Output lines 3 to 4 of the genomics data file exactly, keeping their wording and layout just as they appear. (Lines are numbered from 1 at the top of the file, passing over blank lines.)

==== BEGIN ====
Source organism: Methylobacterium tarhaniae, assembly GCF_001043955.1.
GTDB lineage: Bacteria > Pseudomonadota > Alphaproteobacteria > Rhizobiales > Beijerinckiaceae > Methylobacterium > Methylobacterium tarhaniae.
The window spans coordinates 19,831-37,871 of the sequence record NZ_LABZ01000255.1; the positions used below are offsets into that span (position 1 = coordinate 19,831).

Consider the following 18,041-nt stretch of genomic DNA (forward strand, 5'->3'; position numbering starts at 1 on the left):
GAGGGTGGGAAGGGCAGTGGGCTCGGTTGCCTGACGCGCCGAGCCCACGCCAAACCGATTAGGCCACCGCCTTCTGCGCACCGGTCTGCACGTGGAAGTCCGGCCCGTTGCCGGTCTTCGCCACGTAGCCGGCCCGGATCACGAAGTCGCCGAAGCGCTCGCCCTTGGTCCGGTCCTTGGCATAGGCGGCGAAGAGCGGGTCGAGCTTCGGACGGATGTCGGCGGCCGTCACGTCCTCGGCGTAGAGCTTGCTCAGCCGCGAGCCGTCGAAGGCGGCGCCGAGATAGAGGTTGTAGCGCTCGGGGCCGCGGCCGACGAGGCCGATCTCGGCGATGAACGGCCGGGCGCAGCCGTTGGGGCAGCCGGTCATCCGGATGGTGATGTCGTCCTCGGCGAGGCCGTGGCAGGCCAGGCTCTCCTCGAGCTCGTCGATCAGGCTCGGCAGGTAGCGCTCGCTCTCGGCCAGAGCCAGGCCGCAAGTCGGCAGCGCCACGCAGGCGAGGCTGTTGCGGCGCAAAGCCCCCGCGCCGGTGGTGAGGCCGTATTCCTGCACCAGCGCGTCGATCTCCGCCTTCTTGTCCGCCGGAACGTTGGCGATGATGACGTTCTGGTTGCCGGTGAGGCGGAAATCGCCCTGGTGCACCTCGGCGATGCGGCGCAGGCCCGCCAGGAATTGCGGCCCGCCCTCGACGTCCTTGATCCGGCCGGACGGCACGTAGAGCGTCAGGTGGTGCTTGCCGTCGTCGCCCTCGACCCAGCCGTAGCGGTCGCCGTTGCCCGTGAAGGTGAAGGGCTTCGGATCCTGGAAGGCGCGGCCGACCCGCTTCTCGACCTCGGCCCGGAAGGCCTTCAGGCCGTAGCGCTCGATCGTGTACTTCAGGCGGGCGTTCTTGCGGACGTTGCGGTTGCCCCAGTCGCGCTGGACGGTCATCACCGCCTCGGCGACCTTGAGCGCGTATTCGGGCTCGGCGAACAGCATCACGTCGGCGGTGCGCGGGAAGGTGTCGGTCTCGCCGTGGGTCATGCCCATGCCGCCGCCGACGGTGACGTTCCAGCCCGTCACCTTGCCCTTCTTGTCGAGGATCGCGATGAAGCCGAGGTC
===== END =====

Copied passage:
The window spans coordinates 19,831-37,871 of the sequence record NZ_LABZ01000255.1; the positions used below are offsets into that span (position 1 = coordinate 19,831).

Consider the following 18,041-nt stretch of genomic DNA (forward strand, 5'->3'; position numbering starts at 1 on the left):